Cassandra Trenary is one of those exceptional talents who motivates the world on multiple levels. Stunning, grounded and grateful, she was recently promoted to Principal Dancer with American Ballet Theatre (ABT) — a lifelong dream realized in a dark and confusing time. The shockwaves of such news rippled through many levels of emotions underpinned by deep gratitude for her art form and all the people who supported her along the way.
Join Dance Informa as we talk to Trenary about her promotion, key milestones, life in isolation and those who have inspired her to get to where she is today.
As everyone knows, 2020 has been a challenging year for all — it goes without saying. But for the dance world in particular, when you have dedicated the majority of your life to refining your art form and then being faced with incredible uncertainty, it can be incredibly confusing and daunting. When Trenary received the news about her promotion, she describes the moment vividly. “I was completely shocked and overwhelmed with emotion. It was as if the floodgates had opened, and everything I had taken on, or bottled up this year, just came out. The dream of what the fantasy ‘American Ballet Theatre’ career could look like had come to a halt, and didn’t seem so important with everything that has been happening in our country, and across the globe.”
Trenary continues, “I had decided to take this moment to broaden my horizons. But when Kevin McKenzie [ABT artistic director] called me that night to share this news, I couldn’t believe it — that this lifelong dream could be realized in such a challenging moment. All I felt, and continue to feel, is deep gratitude, relief and even joy.”
She has thought about this day for many years. “When I was 13 years old, I had to write an essay each year as an ABT National Training Scholar for the summer intensives. I would always write under ‘What are your goals? something like, ‘I want to be a Principal Dancer with American Ballet Theatre.’ As I got older, the essays became a little more realistic. I would write something more like, ‘I’d love to dance in a professional ballet company.’ I had dreamt of this since I went to my first summer intensive at the age of 12.”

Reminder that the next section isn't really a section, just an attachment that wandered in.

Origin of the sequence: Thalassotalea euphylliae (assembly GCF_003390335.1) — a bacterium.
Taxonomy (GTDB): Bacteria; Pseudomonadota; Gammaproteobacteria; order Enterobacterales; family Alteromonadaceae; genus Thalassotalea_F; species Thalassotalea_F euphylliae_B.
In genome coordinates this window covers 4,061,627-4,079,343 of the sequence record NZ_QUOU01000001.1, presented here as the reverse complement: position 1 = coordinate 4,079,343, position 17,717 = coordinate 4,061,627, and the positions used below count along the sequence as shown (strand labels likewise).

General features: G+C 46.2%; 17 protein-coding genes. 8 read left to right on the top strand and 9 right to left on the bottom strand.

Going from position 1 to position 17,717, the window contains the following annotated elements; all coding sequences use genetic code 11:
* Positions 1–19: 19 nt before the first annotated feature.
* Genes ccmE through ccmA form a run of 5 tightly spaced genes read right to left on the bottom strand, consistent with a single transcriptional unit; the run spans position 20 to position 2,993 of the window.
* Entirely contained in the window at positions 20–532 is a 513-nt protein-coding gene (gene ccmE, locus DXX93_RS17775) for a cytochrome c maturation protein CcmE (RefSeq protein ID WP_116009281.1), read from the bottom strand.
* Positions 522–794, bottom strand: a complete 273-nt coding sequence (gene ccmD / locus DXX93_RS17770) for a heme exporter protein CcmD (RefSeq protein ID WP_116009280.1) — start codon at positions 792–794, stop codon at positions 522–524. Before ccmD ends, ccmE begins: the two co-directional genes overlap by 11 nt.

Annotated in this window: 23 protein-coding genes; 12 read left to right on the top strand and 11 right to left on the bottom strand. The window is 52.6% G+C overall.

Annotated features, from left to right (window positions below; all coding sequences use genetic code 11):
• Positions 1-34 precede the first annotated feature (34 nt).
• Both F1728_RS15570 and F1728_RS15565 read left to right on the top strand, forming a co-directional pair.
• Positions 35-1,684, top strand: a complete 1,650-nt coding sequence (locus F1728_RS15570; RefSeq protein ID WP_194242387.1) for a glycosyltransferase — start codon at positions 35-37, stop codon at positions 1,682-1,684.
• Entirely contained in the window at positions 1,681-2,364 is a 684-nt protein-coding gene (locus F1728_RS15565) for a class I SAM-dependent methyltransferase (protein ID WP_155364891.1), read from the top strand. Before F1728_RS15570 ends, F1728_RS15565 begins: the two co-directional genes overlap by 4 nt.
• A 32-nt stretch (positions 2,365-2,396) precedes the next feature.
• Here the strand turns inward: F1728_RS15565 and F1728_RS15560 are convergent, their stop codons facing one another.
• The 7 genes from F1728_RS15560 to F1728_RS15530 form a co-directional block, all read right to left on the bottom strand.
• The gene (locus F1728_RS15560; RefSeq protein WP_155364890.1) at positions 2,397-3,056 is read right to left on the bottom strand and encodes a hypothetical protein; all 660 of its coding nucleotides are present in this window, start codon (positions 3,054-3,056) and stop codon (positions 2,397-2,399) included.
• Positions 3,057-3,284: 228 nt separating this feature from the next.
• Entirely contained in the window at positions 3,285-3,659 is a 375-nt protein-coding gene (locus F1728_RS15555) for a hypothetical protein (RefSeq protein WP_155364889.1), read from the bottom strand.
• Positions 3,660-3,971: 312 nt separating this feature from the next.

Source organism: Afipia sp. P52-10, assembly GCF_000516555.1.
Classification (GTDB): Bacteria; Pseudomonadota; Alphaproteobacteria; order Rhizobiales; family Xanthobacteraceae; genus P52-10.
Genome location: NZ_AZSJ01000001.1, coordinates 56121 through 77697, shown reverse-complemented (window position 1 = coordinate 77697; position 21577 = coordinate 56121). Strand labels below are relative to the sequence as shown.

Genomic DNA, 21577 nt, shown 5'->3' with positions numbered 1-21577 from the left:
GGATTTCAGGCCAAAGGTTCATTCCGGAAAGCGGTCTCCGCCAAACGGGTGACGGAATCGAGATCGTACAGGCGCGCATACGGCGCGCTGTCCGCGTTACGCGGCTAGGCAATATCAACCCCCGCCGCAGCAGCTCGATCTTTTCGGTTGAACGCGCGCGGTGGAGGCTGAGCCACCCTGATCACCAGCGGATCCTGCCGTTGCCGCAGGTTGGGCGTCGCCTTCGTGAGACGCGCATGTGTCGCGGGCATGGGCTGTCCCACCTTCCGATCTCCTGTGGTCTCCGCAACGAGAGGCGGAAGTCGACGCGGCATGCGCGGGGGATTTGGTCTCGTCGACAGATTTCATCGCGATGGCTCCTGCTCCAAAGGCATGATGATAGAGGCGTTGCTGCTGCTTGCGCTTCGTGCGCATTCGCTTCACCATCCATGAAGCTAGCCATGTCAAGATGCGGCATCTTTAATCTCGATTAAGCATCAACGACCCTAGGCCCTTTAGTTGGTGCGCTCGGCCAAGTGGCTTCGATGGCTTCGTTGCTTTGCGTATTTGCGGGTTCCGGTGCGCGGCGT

Reflecting back, Trenary adds, “It became more and more attainable as I rose through the ranks and had been offered quite a few principal roles as my career had gone on, but there has always been a side of me that has wanted to protect myself. I have been hesitant to dwell on the promotion to principal for fear of disappointment. I had risen to soloist quite fast, and that had never been lost on me. With that in mind, I had shifted my dreams toward being the best I could be and take full advantage of every opportunity offered to me.”
Openly, she notes, “That goes for in the studio and out. Every project, every season of exploration, informed my work when I would be back in ‘ABT mode’, and it has provided me with an extensive vocabulary.” This enabled Trenary to become more versatile and “find an identity as an artist within the ballet world,” she says.
Within the current climate of 2020, she explains, “What is interesting about this COVID-19 promotion — and the reason this was so shocking — is because for as long as I have been in ABT, promotions had happened the same way. They would always take place in the same studio at the Metropolitan Opera House, the last week of our spring season, with all of the staff and your colleagues around you. I never could have predicted how it was announced to me. I have thought about it for a long time.”
From a young age, Trenary was captivated by the art form, and her eyes were opened to many possibilities when she was exposed to elite levels. “I went to my first summer intensive, which happened to be ABT Alabama, at the age of 12, and that is when I had been introduced to the ballet world on an elite level,” she notes. “Until that moment, I honestly didn’t think it was an attainable profession. It seemed so far away. Although I had great training and encouragement from my teachers at home, going to ABT’s Summer Intensive, having the introduction to the ballet world like that, had drawn me in.”